The annual NFL Scouting Combine is the best way for teams to gauge the prospects on their list for the upcoming draft. It’s usually a week long event, this year running from Feb. 22-28.
Since the combine is by invitation only, and also since some players choose not to participate or only do so in some drills, there are also individual pro days. Those are held after the combine and before the NFL draft. Whether it’s during the combine itself or at a pro day, this is the time to make your best impression on potential suitors for your NFL career. They get tested, poked, prodded, evaluated, and basically gone over with a fine tooth comb by trainers and coaches from all 32 teams.
Below is a listing of what the basic drills are and some helpful links explaining in greater detail the purpose of the drills by position.
The 40-yard dash is the marquee event at the combine. It’s kind of like the 100-meters at the Olympics: It’s all about speed; explosion and watching skilled athletes run great times. These athletes are timed at 10, 20 and 40-yard intervals. What the scouts are looking for is an explosion from a static start.
The bench press is a test of strength — 225 pounds, as many reps as the athlete can get. What the NFL scouts are also looking for is endurance. Anybody can do a max one time, but what the bench press tells the pro scouts is how often the athlete frequented his college weight room for the last 3-5 years.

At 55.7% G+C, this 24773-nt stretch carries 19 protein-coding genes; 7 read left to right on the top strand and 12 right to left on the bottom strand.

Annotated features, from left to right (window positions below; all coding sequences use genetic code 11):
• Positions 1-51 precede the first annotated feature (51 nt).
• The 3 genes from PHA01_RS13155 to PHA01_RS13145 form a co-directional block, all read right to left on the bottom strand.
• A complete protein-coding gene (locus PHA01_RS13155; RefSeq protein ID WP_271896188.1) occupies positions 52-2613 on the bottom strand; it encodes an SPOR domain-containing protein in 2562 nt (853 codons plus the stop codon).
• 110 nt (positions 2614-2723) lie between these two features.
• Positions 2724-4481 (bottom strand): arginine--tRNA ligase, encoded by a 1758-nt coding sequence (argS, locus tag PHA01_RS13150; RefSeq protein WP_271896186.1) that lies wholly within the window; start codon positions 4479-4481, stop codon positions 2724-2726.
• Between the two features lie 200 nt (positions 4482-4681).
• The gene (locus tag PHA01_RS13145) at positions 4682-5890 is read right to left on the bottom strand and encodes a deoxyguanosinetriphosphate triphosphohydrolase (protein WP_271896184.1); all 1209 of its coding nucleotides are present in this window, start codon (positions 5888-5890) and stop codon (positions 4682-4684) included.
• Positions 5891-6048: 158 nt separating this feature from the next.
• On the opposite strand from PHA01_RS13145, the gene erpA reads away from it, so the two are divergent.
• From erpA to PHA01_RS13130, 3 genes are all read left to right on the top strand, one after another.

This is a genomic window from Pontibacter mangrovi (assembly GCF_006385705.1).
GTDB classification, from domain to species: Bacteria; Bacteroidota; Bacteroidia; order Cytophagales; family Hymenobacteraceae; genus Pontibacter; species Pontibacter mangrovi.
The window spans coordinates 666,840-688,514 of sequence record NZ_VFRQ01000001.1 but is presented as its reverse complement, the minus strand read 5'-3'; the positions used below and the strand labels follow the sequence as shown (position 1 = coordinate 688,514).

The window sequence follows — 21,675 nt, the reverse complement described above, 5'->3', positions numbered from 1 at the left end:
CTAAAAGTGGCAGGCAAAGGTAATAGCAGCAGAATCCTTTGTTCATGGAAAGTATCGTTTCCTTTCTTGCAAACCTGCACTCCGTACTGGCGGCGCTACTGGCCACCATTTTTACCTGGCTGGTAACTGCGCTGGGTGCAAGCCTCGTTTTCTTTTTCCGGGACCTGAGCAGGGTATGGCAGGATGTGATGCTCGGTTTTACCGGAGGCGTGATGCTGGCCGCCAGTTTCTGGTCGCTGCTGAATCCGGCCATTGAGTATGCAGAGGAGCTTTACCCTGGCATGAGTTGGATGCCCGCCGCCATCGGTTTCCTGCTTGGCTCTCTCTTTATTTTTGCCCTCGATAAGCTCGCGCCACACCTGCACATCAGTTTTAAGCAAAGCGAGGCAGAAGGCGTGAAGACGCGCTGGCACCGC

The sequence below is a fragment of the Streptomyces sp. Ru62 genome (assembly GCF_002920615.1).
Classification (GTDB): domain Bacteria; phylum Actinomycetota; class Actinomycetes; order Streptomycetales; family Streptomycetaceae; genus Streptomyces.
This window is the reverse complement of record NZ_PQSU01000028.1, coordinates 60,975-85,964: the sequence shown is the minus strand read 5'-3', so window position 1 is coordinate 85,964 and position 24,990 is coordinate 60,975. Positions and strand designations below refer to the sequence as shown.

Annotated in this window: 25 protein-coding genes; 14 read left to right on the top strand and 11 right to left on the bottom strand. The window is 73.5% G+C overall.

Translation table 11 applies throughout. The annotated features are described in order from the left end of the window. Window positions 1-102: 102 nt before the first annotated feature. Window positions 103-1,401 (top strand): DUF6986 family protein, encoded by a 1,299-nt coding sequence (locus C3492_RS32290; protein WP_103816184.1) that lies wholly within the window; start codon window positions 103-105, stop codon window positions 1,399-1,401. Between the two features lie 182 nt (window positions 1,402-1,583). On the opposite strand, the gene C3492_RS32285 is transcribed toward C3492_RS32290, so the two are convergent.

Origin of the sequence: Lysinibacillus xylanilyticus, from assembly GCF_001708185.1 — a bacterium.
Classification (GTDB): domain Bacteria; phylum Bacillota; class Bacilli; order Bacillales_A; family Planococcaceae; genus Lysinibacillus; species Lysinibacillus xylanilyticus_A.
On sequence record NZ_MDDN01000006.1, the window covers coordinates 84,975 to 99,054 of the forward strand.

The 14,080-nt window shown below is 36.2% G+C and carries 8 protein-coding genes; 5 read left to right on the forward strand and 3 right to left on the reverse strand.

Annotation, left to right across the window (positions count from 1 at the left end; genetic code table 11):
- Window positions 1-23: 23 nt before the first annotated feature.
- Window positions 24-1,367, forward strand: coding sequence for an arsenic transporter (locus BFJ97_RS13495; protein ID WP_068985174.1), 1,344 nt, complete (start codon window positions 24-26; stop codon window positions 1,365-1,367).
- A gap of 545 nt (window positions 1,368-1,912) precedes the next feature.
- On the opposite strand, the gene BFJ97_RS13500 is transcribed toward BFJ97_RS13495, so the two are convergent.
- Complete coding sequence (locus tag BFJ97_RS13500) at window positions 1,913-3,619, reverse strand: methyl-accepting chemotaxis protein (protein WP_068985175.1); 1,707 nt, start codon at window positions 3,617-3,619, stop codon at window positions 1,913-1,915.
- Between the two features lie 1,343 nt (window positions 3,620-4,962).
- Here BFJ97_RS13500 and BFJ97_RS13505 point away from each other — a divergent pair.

The vertical jump is all about lower-body explosion and power. The athlete stands flat-footed and they measure his reach. It is important to accurately measure the reach, because the differential between the reach and the flag the athlete touches is his vertical jump measurement.
The broad jump is like being in gym class back in junior high school. Basically, it is testing an athlete’s lower-body explosion and lower-body strength. The athlete starts out with a stance balanced and then he explodes out as far as he can. It tests explosion and balance, because he has to land without moving.
3 cone drill
The 3 cone drill tests an athlete’s ability to change directions at a high speed. Three cones in an L-shape. He starts from the starting line, goes 5 yards to the first cone and back. Then, he turns, runs around the second cone, runs a weave around the third cone, which is the high point of the L, changes directions, comes back around that second cone and finishes.
The short shuttle is the first of the cone drills. It is known as the 5-10-5. What it tests is the athlete’s lateral quickness and explosion in short areas. The athlete starts in the three-point stance, explodes out 5 yards to his right, touches the line, goes back 10 yards to his left, left hand touches the line, pivot, and he turns 5 more yards and finishes.
Positional Drills consists of specific drills for each position which is more defined and gives scouts a better evaluation for that player.